* key connections with James Merrill

* memory lane *
* memory lane *

The above is a photo taken at my former place of work, Smith Family Bookstore in Eugene, Oregon.

I found myself a little home(stacks)sick this past week as I took a stroll at a nearby bookstore. For me, there’s no real comparing bookstores with each other because, given enough time, things happen at one store that you carry with you no matter where you go.

The used bookstore here in Cincy has found a place in my reading memory for being the place where I ran across this week’s poem by James Merrill.

Merrill is a poet I’ve long been trying to get into. I’ve picked up books of his in NYC, Corpus Christi, & the above store in Eugene.

This week, however, I found the key into his work. It’s the kind of personal connection that is too bright to see clearly, you just say: Wow! I found the poem! I share it with you folks in that spirit.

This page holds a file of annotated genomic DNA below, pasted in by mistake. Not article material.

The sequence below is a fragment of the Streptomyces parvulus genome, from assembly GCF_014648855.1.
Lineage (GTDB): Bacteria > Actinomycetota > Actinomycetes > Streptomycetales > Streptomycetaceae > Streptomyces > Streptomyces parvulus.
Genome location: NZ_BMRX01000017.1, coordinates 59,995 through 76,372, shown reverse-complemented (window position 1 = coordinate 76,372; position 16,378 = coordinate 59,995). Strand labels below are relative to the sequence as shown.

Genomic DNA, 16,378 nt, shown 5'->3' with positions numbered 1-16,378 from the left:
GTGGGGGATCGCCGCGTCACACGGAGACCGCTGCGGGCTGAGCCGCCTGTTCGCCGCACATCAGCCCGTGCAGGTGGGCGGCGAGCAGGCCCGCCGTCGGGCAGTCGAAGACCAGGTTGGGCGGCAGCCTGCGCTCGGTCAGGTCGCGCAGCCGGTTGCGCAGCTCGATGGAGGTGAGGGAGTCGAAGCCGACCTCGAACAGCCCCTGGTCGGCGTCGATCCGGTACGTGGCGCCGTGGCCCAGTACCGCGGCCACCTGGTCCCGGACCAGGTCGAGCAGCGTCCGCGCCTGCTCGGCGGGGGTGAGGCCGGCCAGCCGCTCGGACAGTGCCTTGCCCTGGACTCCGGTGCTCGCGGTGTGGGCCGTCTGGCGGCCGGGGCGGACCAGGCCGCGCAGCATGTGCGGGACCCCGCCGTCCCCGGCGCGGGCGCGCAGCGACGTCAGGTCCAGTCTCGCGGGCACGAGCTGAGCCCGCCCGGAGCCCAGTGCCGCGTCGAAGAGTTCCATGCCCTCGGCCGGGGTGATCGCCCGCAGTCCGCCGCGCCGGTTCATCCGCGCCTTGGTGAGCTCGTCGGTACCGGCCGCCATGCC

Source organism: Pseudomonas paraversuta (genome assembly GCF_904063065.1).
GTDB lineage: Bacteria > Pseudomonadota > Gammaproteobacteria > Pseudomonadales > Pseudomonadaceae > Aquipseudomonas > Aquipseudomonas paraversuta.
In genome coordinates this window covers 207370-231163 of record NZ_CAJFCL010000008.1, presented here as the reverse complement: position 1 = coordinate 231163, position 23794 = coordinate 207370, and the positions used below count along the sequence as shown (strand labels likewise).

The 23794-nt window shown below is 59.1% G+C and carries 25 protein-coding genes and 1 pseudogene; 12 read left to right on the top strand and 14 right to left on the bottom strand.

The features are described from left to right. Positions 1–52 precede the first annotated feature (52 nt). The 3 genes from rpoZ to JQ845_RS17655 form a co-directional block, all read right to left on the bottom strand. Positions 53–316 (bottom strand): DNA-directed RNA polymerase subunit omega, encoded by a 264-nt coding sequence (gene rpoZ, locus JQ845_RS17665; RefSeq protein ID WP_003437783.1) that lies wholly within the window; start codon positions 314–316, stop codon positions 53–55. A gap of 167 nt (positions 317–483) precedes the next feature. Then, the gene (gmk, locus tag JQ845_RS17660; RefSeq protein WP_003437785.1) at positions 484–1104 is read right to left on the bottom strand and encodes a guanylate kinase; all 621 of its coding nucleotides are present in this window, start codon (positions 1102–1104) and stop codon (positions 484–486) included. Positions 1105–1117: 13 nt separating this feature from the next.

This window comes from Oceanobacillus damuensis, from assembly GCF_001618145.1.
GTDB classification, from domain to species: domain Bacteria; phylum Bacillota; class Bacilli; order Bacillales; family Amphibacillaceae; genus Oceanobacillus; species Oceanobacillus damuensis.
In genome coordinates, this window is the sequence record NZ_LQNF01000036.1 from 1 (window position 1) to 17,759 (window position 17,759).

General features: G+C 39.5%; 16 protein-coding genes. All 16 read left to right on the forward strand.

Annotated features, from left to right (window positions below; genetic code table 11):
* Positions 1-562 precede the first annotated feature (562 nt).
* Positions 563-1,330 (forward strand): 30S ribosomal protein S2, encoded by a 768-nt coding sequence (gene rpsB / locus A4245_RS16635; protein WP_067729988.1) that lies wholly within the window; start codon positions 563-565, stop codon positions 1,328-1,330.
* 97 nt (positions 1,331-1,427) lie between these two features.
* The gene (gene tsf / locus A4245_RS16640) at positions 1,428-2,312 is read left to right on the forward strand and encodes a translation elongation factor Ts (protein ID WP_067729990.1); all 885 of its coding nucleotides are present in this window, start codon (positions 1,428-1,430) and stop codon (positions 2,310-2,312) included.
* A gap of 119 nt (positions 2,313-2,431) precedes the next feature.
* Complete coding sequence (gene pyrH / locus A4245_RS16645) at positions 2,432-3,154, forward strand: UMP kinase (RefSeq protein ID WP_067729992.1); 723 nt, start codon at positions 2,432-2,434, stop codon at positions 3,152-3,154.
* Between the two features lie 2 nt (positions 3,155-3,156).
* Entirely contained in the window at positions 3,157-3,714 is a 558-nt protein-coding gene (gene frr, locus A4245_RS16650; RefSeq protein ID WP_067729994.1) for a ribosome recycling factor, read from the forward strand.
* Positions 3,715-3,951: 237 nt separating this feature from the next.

I hope you marvel as I did at how he builds playfully and intriguingly into and out of a dream. The line: Fingers were running in panic over the flute’s nine gates, alone gets me going all over again.

I also was moved to find out what wisteria looks like because of this poem. Here you go:

* wisteria, yo *
* wisteria, yo *

The Mad Scene – James Merrill

Again last night I dreamed the dream called Laundry.
In it, the sheets and towels of a life we were going to share,
The milk-stiff bibs, the shroud, each rag to be ever
Trampled or soiled, bled on or groped for blindly,
Came swooning out of an enormous willow hamper
Onto moon-marbly boards. We had just met. I watched
From outer darkness. I had dressed myself in clothes
Of a new fiber that never stains or wrinkles, never
Wears thin. The opera house sparkled with tiers
And tiers of eyes, like mine enlarged by belladonna,
Trained inward. There I saw the cloud-clot, gust by gust,
Form, and the lightning bite, and the roan mane unloosen.
Fingers were running in panic over the flute’s nine gates.
Why did I flinch? I loved you. And in the downpour laughed
To have us wrung white, gnarled together, one
Topmost mordent of wisteria,
As the lean tree burst into grief.


Happy bursting!


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